The Toronto Raptors are 15-3 at home this season, are tied with the Rockets for best Non-Warriors Net Rating in the NBA at 7.3, and are coming off a 34-point shellacking of the Cleveland Cavaliers (and, maybe more impressively, a down-to-the-wire loss to the Golden State Warriors) in which their second-best player (Kyle Lowry) did not play.
The Detroit Pistons are 9-14 on the road this season, are struggling to keep their heads above water in terms of Net Rating (they’re currently at a -0.2 Net Rtg on the year), and have lost to the Magic, Bulls, and Hornets since point guard Reggie Jackson went down.
I’m not gonna lie to y’all, this one is not looking good for our boys.
When: Wednesday, January 17, 7:30 p.m. EST
Where: Air Canada Centre, Toronto, Ontario, Canada
Watch: FSN Detroit, NBA League Pass
Wager: Detroit +7.5
Toronto is an even more intimidating team that they’ve been in the past because of three things:
- The (somehow) improved play of DeMar DeRozan. The 28-year-old shooting guard appears to add more moves to his quiver every year - and his latest arrow is his most potent. DeRozan is finally comfortable taking more three-point shots, and it’s made him more dangerous offensively. Previously, DeRozan shot 29 percent from three on 1.5 attempts for his career. This year, he’s shooting 35.6 percent from three on 3 attempts a game. That (relatively) small jump in attempts and percentage has translated into by FAR the best true shooting percentage of his career (58 percent) and forced teams to defend him even when he doesn’t have the ball in his hands.
- Their startling depth. The Raptors have 11 players who have played meaningful (600+) minutes for them this season, five players who are averaging double figures in points (DeRozan, Lowry, Serge Ibaka, Jonas Valanciunas, and C.J. Miles), and have the best Non-Warriors bench Net Rtg in the NBA. Even though the Pistons boast the league’s best bench defensive rating, the Raptors’ bench is nipping at their heels - and is better offensively, to boot.
- OG Anunoby has been everything Pistons fans had hoped Stanley Johnson could be directly out of the gate for the Raptors. The bruising Anunoby has been an excellent defender, defending the likes of James Harden and LeBron James with equal dexterity, and is also sporting a 59 percent true shooting percentage and 37 percent three-point shooting on 12.2 percent usage. He’s a perfect complementary piece to the DeRozan/Lowry/Ibaka core - threatening enough offensively that teams can’t ignore him, and fearsome enough defensively that the Raptors don’t miss the likes of P.J. Tucker.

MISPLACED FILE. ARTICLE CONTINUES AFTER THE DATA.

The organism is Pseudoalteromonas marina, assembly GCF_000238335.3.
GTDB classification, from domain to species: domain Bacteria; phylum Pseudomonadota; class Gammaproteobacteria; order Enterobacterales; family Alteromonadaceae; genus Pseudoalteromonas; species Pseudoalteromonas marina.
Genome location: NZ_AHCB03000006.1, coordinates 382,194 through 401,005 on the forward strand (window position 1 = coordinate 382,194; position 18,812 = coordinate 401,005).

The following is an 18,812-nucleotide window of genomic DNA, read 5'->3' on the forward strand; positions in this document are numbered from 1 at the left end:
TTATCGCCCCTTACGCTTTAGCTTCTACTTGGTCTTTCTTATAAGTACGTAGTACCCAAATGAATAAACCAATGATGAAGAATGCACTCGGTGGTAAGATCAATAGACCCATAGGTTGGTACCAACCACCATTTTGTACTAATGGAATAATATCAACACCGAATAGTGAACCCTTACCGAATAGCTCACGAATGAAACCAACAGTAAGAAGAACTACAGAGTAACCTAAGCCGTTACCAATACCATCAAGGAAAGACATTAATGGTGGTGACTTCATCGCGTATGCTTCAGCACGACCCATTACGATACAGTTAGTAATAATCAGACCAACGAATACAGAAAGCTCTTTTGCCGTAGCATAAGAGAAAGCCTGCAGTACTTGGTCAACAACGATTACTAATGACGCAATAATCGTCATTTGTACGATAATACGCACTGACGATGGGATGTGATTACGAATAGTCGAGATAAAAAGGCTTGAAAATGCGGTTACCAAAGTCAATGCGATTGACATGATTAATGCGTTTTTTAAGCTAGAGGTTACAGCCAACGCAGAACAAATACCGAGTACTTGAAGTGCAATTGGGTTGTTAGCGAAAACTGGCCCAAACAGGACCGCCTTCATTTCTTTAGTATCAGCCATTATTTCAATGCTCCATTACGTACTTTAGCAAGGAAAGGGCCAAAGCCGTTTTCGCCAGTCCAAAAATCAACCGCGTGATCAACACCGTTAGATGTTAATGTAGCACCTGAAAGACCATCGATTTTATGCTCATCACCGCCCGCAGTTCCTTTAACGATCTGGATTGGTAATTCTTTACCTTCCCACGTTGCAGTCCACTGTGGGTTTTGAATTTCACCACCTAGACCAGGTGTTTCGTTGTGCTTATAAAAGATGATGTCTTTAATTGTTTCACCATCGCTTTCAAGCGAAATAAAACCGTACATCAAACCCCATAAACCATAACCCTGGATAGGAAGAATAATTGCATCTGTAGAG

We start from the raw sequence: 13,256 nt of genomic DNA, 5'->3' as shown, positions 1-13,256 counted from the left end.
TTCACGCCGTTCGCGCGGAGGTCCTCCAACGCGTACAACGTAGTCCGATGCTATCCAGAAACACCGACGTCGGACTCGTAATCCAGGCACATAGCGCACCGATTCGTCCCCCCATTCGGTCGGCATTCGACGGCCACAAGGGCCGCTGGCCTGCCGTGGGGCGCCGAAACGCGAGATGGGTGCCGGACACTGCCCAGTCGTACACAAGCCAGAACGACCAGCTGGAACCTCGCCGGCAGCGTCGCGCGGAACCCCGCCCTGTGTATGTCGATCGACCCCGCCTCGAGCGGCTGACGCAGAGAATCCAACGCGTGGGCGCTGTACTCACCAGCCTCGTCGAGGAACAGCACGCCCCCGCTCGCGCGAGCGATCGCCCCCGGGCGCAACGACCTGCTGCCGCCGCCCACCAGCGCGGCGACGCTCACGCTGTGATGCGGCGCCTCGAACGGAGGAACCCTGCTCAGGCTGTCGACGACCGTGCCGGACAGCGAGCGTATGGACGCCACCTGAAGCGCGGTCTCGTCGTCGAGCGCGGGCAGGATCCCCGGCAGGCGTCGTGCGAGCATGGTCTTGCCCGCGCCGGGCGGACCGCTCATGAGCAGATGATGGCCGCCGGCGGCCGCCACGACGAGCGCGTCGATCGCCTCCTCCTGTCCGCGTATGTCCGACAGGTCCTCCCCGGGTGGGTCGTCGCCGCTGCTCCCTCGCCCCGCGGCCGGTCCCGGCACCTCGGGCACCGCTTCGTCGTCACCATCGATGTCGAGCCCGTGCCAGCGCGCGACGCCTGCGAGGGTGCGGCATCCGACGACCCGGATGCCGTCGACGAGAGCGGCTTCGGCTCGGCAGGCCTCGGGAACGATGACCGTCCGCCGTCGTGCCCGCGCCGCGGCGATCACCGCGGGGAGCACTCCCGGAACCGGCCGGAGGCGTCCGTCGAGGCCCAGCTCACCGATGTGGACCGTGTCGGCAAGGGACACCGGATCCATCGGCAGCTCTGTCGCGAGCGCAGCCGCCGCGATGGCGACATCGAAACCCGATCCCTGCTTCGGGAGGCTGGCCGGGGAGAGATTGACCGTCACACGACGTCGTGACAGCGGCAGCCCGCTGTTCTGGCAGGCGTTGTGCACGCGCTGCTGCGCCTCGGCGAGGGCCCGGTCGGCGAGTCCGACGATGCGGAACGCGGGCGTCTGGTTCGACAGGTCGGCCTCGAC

The Pistons, on the other hand, have been going through it. Of course, the Pistons will still be without Reggie Jackson and Jon Leuer, who are both out with ankle injuries. Avery Bradley and Luke Kennard are going to try to play through various injuries tonight, and the status of Stanley Johnson is still up in the air:
The team’s offensive rating has sunk slowly without Reggie Jackson, while coach Stan Van Gundy continues to preach victory through superior defense despite the Pistons being a top-10 team in defensive rating. Teams have begun keying their defenses to keep Tobias Harris out of the lane, and Avery Bradley continues to be miscast as a primary offensive option because of lack of better options.
The injuries are debilitating, but I think they haven’t been weighted correctly with regards to fan expectations. I tweeted about this earlier this week:
I'm just saying, if another team were missing a full third of their nine-man rotation, we would expect them to play worse.— Lazarus Jackson (@lazchance) January 16, 2018
At full strength, this Pistons team should be relatively competitive with the Raptors. Missing three key members (Reggie, Jon, Stanley) against a team as good as the Raptors is a death knell. And that bell will continue to toll until the Pistons are more healthy than they are right now.
Detroit: Ish Smith, Avery Bradley, Reggie Bullock, Tobias Harris, Andre Drummond
Toronto: Kyle Lowry, DeMar DeRozan, OG Anunoby, Serge Ibaka, Jonas Valanciunas
Detroit 97, Toronto 110
Andre falls for the Valanciunas pump fake twice, I cry a little.